World-building: Introduction

World-building: Introduction

Halloo, Folks!

Guess what! Over the next four weeks, I will be bringing you my first blog series!

In this series, we will be covering several different aspects of world-building and why they are important for your story. The different topics we will be covering are:

  • Language
  • Geography/Resources
  • Religion
  • Customs/Traditions

What is world-building?

Merriam Webster defines world-building as “the art of creating a new fictional world.” Though this phrase is most often used in the context of fiction writing, this wasn’t always the purpose. Actually, the first use of the saying was found in the early 1800s, though it was in the context of geology. Literal world-building there I guess. Toward the late 1800s and early 1900s, the meaning changed to describe the imaginative world of artists and poets. In the latter half of the 1900s, the phrase took on a more similar meaning to what we use today, that of creating an entirely new world.

Now, be sure that you don’t confuse world-building with that of setting. They are, in fact, horses of entirely different colors. World-building would be the creation of a wholly new world, while the setting might be a single city in that world, more simply the backdrop in which the story takes place: time, location, weather, etc.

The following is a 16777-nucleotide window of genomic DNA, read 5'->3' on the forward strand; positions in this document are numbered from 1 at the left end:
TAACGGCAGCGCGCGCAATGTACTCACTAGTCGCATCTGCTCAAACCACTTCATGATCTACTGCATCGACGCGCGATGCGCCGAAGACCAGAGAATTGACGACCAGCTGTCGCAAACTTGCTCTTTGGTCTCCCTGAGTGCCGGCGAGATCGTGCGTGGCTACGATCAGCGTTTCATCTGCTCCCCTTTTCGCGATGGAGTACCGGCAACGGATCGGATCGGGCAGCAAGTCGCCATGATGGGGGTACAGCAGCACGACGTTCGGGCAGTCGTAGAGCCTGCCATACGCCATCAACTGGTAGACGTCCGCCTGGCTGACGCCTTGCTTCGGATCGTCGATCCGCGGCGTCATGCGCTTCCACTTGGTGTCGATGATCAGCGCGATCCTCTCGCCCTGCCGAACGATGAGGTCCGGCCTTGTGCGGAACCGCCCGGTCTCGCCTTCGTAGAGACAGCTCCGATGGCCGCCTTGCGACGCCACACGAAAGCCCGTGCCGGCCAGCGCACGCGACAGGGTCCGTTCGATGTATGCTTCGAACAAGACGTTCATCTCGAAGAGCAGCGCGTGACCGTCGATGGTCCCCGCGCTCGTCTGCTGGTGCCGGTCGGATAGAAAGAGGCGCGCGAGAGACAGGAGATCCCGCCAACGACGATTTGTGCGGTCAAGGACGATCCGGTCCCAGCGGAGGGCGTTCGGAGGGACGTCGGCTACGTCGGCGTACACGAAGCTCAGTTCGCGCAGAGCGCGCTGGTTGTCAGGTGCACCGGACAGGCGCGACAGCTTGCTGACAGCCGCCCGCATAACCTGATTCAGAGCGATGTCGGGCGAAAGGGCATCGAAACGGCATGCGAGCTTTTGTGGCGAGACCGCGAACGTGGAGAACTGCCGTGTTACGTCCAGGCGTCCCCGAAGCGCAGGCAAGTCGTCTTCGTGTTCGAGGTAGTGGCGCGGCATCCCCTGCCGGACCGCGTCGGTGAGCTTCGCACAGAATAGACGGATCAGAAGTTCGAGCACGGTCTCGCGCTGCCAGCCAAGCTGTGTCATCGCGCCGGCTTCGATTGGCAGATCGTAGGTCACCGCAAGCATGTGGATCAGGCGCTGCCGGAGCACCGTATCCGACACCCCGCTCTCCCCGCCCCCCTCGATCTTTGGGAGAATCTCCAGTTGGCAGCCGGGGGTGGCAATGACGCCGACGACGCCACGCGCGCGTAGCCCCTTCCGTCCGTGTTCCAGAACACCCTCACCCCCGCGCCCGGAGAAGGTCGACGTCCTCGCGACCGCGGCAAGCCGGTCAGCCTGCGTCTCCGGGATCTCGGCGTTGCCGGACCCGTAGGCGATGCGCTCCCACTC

When you go about your daily routine, whatever that might be, you interact with the world around you in a myriad of ways. There are many unwritten rules that you were taught as a young child that you adhere to in your interactions with others. Traditions and examples also dictate how we go about our lives.

Take Christmas for example. All around the world, numerous countries celebrate Christmas, but they all do it in different ways. In Austria, Krampus, a half-goat half-man being, punishes naughty children. Barbeques are common during Christmas in Australia. Hiding a pickle, or a pickle ornament, in a Christmas tree is a tradition of unknown origins in the United States. These are just a small, small sample of the different ways people around the world celebrate this one holiday.

It is information like that that will take your story to an entirely different level. By giving your readers a clear grasp of how your characters interact with the world around them, you will be pulling your readers further into the story. They will be more immersed than ever. Not to mention, it adds that touch of realism that many people crave.

So, sit back and enjoy this series as we journey together through the wonders of world-building.

With Blessings,

Nicolle

https://www.merriam-webster.com/words-at-play/what-is-world-building

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